Knesset to vote on repealing Disengagement Law that makes Homesh illegal

Written by on May 25, 2022

The Knesset is set to vote on repealing the 2005 Disengagement Law on Wednesday in which Gush Katif was evacuated as well as four settlements in northern Samaria, including the settlement of Homesh.

Homesh was built on private Palestinian land, and after the Disengagement Law came into effect, the High Court of Justice ruled that the Palestinians have the right to farm their land, which they have not been able to do because of Jewish settlement.

How did Homesh come into the spotlight?

The settlement was initially demolished in 2005 when the law first passed, but Israeli settlers quickly returned and rebuilt it. One of Homesh’s central features is the yeshiva, which has been demolished a few times since 2005, but was routinely quickly rebuilt.

Homesh and the yeshiva became the topic of much debate last December when Yehudah Dimentman was killed by terrorists while he was leaving the yeshiva. This brought attention to the fact that Homesh still existed despite the law saying that Jews cannot live there.

In February, the state announced that Homesh would be permanently evacuated but failed to name a specific date for it.

A group of right wing MKs visit the Homesh settlement. (credit: THE ISRAEL LOBBY)

On Monday, Defense Minister Benny Gantz said in a Blue and White faction meeting that Homesh will be evacuated because it “cannot exist there as a result of the disengagement law. Later the same day, Foreign Minister Yair Lapid asserted his opinion that it needed to be evacuated, saying “illegal places shouldn’t exist.”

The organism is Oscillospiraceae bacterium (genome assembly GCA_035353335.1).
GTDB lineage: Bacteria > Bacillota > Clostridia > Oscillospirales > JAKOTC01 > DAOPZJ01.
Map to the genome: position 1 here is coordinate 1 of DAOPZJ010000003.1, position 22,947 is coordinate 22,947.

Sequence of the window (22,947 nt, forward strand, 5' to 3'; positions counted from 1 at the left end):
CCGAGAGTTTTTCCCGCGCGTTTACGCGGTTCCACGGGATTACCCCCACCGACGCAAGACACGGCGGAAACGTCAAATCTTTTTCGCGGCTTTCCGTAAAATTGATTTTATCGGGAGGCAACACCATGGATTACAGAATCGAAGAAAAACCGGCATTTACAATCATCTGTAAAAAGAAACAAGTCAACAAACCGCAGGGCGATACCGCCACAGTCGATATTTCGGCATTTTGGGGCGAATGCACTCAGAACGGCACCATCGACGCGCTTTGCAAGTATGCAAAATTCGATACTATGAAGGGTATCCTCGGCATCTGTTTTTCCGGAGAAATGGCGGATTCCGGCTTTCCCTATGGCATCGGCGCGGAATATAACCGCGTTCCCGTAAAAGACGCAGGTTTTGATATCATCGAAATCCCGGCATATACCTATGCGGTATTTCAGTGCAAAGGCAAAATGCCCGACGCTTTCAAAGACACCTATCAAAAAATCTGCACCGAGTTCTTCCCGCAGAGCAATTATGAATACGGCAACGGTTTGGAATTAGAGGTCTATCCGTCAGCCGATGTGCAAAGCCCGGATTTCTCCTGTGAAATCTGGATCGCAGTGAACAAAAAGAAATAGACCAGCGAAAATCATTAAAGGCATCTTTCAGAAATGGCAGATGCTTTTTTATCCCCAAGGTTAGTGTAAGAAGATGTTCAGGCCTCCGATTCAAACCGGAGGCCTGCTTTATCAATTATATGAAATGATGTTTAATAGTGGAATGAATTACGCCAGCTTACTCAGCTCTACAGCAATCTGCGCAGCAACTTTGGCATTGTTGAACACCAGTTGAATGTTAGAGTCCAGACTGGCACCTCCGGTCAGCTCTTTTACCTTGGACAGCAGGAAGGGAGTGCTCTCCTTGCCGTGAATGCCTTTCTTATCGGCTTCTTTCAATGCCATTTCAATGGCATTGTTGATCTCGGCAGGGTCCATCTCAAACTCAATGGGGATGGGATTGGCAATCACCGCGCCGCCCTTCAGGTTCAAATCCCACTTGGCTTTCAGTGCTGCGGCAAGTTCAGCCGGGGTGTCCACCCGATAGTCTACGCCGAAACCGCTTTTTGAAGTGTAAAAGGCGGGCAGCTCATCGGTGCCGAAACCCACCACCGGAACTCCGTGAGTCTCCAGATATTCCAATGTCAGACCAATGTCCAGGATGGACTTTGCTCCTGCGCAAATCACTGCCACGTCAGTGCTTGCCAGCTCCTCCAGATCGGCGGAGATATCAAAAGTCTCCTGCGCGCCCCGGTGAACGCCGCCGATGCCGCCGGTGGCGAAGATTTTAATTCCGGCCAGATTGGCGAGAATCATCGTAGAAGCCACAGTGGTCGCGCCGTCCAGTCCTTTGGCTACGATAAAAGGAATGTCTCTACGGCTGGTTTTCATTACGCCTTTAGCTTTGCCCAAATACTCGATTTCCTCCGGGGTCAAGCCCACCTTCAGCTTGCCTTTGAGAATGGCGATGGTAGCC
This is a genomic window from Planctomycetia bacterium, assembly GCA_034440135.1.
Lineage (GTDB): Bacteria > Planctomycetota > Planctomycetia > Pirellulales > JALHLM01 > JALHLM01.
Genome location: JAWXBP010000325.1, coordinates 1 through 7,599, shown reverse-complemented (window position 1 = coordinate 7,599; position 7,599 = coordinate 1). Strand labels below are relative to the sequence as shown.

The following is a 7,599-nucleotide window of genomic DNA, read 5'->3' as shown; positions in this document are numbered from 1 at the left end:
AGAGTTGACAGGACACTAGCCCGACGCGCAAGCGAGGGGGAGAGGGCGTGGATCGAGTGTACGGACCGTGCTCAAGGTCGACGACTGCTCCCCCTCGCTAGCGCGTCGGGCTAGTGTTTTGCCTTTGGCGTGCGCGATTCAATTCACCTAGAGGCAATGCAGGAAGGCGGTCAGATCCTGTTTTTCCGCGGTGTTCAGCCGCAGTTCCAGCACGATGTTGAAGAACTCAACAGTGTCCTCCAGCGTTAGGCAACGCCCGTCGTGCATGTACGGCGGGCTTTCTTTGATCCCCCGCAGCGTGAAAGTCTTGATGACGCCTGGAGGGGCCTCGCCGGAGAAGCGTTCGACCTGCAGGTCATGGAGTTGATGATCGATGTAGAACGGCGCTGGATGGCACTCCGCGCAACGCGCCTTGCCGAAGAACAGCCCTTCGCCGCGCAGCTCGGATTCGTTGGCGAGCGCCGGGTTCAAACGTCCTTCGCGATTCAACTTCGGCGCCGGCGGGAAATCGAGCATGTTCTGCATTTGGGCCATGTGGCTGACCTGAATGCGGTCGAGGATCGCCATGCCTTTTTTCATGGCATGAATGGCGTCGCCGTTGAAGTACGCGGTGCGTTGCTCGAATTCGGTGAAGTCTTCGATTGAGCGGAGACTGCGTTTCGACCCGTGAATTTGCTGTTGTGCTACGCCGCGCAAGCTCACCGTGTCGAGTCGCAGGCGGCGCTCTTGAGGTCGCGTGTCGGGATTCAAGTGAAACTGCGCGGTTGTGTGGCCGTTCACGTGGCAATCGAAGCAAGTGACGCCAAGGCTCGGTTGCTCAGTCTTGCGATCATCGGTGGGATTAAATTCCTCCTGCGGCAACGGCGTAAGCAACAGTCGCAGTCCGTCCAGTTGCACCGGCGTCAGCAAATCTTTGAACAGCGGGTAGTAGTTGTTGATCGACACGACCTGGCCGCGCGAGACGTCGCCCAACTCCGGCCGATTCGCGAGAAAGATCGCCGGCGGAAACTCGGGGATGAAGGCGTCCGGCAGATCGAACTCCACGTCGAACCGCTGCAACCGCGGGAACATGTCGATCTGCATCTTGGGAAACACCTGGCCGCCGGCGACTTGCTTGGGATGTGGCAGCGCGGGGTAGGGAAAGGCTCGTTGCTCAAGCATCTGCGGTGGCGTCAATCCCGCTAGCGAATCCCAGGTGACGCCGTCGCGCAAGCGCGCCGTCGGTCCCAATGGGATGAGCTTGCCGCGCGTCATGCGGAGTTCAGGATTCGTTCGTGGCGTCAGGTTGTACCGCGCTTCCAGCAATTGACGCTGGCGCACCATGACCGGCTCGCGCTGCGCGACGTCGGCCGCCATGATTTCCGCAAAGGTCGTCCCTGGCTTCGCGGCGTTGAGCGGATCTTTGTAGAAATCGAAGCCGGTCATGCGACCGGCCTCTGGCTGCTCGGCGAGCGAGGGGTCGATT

We’ve had enough of talk and empty statements

Peace Now

“As long as you keep dragging your holes and don’t evacuate the Homesh outpost of violence and robbery, we will go there on Saturday with a bulldozer and take it apart,” said left-wing organization Peace Now in response.

Peace Now made the same promise last week and told Gantz in a letter that they would go last Saturday, but they did not go.

On Sunday, a group of right-wing MKs visited Homesh to express support for it.

Some political figures, like Religious Zionist Party head Bezalel Smotrich, have encouraged Prime Minister Naftali Bennett and Lapid to vote for the repealing of the Disengagement Law, while others claimed that the four settlements demolished as a result of the law should be rebuilt.

“The intensification of terrorism in northern Samaria must be addressed immediately,” said MK Yuli Edelstein who claimed that rebuilding settlements in northern Samaria will send a clear message to the perpetrators of terror attacks.

The Knesset vote for the repealing of the law is set to take place on Wednesday, and if the repealing passes, it could be the first step in establishing a permanent Homesh settlement. 

Tovah Lazaroff contributed to the report.

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